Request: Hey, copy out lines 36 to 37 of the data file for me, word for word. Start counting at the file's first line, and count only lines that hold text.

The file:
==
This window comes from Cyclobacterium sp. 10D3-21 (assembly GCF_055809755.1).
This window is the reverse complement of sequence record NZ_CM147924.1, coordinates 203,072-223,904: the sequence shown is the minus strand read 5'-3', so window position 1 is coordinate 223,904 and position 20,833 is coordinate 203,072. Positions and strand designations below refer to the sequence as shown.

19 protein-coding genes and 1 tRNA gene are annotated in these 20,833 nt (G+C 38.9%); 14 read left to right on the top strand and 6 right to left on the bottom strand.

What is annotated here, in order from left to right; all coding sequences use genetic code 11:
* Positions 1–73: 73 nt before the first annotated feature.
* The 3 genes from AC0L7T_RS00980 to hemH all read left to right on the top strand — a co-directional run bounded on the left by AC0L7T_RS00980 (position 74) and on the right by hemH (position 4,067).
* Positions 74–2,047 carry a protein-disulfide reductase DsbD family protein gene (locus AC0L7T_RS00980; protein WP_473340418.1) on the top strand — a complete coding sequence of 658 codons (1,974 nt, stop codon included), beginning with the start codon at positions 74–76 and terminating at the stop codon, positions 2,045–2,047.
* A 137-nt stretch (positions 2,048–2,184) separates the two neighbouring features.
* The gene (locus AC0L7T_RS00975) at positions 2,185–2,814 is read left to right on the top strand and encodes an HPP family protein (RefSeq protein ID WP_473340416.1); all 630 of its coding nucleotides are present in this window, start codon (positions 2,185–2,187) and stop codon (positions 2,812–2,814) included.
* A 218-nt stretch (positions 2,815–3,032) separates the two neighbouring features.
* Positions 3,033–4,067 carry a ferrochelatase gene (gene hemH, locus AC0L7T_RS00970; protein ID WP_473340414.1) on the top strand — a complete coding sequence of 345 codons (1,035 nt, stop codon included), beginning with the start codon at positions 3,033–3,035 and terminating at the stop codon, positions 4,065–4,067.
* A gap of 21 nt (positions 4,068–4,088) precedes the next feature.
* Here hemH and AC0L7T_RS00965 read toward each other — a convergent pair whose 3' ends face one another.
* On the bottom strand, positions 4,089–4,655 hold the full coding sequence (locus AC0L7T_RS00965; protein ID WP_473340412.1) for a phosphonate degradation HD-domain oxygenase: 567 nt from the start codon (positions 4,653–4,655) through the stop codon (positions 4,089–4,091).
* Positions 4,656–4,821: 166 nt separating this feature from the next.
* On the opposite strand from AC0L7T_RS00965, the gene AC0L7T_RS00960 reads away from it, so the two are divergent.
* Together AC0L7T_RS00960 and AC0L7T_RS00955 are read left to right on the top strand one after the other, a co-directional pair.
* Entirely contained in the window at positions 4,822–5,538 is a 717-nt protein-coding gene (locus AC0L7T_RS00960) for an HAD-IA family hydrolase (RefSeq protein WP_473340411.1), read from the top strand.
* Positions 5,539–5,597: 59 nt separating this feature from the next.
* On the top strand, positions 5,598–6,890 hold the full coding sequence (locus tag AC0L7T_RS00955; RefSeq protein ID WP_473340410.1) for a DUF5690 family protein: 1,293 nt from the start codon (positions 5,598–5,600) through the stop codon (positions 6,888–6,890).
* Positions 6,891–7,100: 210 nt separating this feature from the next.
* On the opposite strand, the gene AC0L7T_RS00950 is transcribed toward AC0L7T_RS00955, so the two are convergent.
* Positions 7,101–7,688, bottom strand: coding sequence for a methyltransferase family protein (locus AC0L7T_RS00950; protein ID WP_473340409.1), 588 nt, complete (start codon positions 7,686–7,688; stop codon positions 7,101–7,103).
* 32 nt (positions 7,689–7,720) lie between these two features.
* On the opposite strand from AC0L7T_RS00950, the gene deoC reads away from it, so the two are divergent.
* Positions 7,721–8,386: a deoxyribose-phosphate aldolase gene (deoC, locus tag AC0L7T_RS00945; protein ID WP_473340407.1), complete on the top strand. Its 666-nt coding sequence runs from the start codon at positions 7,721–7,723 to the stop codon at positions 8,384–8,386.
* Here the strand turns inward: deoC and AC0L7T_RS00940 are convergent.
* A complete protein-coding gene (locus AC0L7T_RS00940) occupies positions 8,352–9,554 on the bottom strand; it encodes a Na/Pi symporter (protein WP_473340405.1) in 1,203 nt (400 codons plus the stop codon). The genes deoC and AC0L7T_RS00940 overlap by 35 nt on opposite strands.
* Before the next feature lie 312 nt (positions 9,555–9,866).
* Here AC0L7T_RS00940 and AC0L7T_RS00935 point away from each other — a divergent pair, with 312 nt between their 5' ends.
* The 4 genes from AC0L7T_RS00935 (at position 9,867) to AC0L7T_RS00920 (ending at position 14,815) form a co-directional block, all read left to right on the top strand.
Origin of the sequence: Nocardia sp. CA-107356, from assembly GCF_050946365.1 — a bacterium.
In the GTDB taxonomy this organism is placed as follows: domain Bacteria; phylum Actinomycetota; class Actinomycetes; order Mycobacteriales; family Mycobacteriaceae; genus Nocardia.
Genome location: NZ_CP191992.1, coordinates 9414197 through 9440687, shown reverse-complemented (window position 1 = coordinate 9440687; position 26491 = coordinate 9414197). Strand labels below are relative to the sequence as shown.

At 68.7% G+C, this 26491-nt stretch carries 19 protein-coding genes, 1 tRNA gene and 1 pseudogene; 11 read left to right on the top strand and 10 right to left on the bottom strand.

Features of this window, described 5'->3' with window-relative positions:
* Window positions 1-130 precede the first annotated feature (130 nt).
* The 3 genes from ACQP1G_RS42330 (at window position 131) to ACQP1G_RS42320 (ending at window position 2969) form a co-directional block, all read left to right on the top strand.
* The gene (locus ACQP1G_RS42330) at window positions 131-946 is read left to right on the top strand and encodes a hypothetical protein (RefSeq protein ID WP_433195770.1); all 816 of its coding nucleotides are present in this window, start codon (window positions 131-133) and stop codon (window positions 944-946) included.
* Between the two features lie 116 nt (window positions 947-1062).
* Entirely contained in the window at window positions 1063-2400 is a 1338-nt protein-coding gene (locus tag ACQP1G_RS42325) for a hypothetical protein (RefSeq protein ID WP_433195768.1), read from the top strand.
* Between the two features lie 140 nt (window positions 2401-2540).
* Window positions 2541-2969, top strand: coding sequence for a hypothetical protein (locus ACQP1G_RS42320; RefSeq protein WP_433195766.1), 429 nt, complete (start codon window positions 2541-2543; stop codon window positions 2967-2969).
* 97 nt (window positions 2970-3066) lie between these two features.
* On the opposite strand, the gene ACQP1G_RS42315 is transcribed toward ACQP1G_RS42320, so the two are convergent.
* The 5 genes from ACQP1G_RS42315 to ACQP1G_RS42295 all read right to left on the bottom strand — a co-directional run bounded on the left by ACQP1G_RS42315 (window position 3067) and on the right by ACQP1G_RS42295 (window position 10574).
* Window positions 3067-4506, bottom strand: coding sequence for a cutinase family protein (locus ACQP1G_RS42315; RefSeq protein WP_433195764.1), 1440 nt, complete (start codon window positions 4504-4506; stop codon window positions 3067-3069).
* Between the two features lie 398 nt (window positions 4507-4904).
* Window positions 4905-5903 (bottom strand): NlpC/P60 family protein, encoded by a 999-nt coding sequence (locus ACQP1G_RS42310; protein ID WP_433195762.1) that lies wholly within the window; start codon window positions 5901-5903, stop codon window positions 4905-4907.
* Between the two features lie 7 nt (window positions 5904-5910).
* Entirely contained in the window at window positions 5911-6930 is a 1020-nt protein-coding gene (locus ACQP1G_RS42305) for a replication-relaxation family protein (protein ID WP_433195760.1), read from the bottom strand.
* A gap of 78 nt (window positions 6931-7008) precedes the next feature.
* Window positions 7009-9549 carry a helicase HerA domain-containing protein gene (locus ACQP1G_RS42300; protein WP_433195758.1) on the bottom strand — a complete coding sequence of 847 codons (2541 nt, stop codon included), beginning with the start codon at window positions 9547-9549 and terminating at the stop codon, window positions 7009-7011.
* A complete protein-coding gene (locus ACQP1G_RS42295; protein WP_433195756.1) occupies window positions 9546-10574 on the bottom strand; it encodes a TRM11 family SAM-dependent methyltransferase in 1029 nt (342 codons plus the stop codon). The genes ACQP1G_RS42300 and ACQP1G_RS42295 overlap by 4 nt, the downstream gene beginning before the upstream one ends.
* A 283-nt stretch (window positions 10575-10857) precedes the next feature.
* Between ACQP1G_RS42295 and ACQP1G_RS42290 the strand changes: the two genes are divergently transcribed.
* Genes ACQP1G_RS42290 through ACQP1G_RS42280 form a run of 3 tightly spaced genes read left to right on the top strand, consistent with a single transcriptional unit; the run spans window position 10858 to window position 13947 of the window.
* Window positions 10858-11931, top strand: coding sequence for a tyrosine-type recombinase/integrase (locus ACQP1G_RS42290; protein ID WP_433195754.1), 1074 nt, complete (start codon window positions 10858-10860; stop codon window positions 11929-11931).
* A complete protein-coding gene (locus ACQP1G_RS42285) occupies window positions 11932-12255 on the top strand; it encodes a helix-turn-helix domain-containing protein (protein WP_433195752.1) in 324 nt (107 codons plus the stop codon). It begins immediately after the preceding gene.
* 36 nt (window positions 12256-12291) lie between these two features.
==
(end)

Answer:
Features of this window, described 5'->3' with window-relative positions:
* Window positions 1-130 precede the first annotated feature (130 nt).